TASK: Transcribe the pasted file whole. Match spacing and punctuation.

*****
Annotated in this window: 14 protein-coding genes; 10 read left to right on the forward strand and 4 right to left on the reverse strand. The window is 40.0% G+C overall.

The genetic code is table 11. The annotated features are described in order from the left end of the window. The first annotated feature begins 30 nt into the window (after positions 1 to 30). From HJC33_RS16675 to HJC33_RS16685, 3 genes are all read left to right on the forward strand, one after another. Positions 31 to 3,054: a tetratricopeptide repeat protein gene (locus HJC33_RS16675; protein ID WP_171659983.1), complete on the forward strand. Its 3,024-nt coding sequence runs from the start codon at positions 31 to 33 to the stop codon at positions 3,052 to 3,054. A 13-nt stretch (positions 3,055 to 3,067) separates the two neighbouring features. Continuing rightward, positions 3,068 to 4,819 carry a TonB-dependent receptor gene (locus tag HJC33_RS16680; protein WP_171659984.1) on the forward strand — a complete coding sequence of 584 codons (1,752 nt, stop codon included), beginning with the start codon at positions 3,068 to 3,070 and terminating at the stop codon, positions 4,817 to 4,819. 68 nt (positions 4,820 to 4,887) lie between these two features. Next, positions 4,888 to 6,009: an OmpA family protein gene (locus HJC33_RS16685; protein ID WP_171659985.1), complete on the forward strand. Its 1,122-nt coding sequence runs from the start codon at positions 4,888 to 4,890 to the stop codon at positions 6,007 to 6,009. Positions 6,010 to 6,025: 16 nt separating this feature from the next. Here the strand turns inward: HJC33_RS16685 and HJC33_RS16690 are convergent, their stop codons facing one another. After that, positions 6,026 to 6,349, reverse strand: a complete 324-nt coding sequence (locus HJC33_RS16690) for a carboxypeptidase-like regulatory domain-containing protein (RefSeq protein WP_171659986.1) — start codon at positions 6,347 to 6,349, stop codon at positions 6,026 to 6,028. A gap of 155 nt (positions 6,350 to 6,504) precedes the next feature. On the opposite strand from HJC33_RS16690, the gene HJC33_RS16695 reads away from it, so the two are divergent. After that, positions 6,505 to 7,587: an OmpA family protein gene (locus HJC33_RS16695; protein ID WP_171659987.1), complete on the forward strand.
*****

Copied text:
Annotated in this window: 14 protein-coding genes; 10 read left to right on the forward strand and 4 right to left on the reverse strand. The window is 40.0% G+C overall.

The genetic code is table 11. The annotated features are described in order from the left end of the window. The first annotated feature begins 30 nt into the window (after positions 1 to 30). From HJC33_RS16675 to HJC33_RS16685, 3 genes are all read left to right on the forward strand, one after another. Positions 31 to 3,054: a tetratricopeptide repeat protein gene (locus HJC33_RS16675; protein ID WP_171659983.1), complete on the forward strand. Its 3,024-nt coding sequence runs from the start codon at positions 31 to 33 to the stop codon at positions 3,052 to 3,054. A 13-nt stretch (positions 3,055 to 3,067) separates the two neighbouring features. Continuing rightward, positions 3,068 to 4,819 carry a TonB-dependent receptor gene (locus tag HJC33_RS16680; protein WP_171659984.1) on the forward strand — a complete coding sequence of 584 codons (1,752 nt, stop codon included), beginning with the start codon at positions 3,068 to 3,070 and terminating at the stop codon, positions 4,817 to 4,819. 68 nt (positions 4,820 to 4,887) lie between these two features. Next, positions 4,888 to 6,009: an OmpA family protein gene (locus HJC33_RS16685; protein ID WP_171659985.1), complete on the forward strand. Its 1,122-nt coding sequence runs from the start codon at positions 4,888 to 4,890 to the stop codon at positions 6,007 to 6,009. Positions 6,010 to 6,025: 16 nt separating this feature from the next. Here the strand turns inward: HJC33_RS16685 and HJC33_RS16690 are convergent, their stop codons facing one another. After that, positions 6,026 to 6,349, reverse strand: a complete 324-nt coding sequence (locus HJC33_RS16690) for a carboxypeptidase-like regulatory domain-containing protein (RefSeq protein WP_171659986.1) — start codon at positions 6,347 to 6,349, stop codon at positions 6,026 to 6,028. A gap of 155 nt (positions 6,350 to 6,504) precedes the next feature. On the opposite strand from HJC33_RS16690, the gene HJC33_RS16695 reads away from it, so the two are divergent. After that, positions 6,505 to 7,587: an OmpA family protein gene (locus HJC33_RS16695; protein ID WP_171659987.1), complete on the forward strand.